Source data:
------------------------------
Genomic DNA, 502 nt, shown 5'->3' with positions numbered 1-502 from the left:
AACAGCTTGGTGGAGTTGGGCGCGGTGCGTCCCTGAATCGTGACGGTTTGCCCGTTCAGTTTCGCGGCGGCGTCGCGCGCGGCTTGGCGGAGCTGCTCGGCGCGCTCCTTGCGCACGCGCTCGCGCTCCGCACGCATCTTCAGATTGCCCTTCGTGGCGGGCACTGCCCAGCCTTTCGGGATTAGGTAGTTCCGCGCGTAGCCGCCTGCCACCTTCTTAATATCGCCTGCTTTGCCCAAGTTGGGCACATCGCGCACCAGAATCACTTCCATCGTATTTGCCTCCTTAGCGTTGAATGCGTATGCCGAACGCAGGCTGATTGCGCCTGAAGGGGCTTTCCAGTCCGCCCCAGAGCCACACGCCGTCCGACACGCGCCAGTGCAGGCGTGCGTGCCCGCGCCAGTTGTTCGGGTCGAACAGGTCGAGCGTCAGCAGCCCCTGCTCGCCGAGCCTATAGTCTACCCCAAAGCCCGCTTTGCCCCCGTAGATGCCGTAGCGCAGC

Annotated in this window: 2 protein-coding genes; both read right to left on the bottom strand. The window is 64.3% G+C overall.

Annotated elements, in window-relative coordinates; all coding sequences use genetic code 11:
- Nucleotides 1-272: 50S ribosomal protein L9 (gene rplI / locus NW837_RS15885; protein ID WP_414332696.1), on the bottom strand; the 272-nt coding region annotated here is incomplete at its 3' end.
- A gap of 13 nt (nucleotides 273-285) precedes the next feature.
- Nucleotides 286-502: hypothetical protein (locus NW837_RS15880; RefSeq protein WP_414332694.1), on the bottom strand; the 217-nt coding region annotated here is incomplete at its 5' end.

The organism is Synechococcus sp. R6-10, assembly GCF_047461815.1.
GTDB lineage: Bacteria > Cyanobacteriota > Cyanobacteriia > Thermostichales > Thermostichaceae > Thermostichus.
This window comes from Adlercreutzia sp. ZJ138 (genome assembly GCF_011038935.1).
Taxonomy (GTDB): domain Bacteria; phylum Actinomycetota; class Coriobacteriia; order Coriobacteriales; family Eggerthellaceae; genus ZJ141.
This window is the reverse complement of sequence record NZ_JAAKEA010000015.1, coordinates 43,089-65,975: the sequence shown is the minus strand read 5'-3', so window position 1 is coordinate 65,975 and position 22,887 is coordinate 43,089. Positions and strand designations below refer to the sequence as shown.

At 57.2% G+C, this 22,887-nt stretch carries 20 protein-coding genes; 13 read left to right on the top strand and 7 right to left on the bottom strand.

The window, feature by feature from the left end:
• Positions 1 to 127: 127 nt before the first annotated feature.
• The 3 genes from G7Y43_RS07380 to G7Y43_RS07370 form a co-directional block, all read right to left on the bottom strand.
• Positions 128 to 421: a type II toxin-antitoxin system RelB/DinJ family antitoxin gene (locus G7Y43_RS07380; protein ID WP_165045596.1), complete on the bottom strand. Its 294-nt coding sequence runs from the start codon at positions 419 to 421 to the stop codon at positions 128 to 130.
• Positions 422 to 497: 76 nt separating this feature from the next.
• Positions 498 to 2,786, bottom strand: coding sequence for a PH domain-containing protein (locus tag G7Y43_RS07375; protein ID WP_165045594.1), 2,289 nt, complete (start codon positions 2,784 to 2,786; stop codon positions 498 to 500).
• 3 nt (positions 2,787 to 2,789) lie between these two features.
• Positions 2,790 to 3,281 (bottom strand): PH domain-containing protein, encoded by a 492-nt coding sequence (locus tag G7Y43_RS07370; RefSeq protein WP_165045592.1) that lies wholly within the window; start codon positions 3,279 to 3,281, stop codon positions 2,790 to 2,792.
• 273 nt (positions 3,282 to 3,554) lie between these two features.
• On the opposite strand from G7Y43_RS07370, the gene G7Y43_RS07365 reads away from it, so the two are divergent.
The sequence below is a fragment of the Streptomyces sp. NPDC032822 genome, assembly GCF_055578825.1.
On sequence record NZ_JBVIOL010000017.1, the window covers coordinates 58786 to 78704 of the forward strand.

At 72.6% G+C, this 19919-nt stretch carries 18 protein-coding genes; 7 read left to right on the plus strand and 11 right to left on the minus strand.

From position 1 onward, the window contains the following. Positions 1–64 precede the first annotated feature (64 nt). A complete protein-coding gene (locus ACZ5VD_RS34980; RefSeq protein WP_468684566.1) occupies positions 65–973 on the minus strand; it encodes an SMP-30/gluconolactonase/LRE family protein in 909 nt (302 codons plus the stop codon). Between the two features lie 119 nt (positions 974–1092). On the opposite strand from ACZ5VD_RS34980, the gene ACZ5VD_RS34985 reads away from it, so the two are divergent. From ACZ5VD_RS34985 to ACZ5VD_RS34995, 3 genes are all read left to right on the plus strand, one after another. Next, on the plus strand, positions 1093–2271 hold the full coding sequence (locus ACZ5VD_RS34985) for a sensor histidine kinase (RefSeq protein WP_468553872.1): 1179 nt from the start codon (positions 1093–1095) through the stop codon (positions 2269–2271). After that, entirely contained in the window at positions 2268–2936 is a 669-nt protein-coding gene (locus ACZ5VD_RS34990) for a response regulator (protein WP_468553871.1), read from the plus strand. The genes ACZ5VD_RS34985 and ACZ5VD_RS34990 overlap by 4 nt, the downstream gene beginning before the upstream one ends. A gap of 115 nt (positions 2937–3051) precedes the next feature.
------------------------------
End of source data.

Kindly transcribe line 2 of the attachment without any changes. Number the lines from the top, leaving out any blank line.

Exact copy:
AACAGCTTGGTGGAGTTGGGCGCGGTGCGTCCCTGAATCGTGACGGTTTGCCCGTTCAGTTTCGCGGCGGCGTCGCGCGCGGCTTGGCGGAGCTGCTCGGCGCGCTCCTTGCGCACGCGCTCGCGCTCCGCACGCATCTTCAGATTGCCCTTCGTGGCGGGCACTGCCCAGCCTTTCGGGATTAGGTAGTTCCGCGCGTAGCCGCCTGCCACCTTCTTAATATCGCCTGCTTTGCCCAAGTTGGGCACATCGCGCACCAGAATCACTTCCATCGTATTTGCCTCCTTAGCGTTGAATGCGTATGCCGAACGCAGGCTGATTGCGCCTGAAGGGGCTTTCCAGTCCGCCCCAGAGCCACACGCCGTCCGACACGCGCCAGTGCAGGCGTGCGTGCCCGCGCCAGTTGTTCGGGTCGAACAGGTCGAGCGTCAGCAGCCCCTGCTCGCCGAGCCTATAGTCTACCCCAAAGCCCGCTTTGCCCCCGTAGATGCCGTAGCGCAGC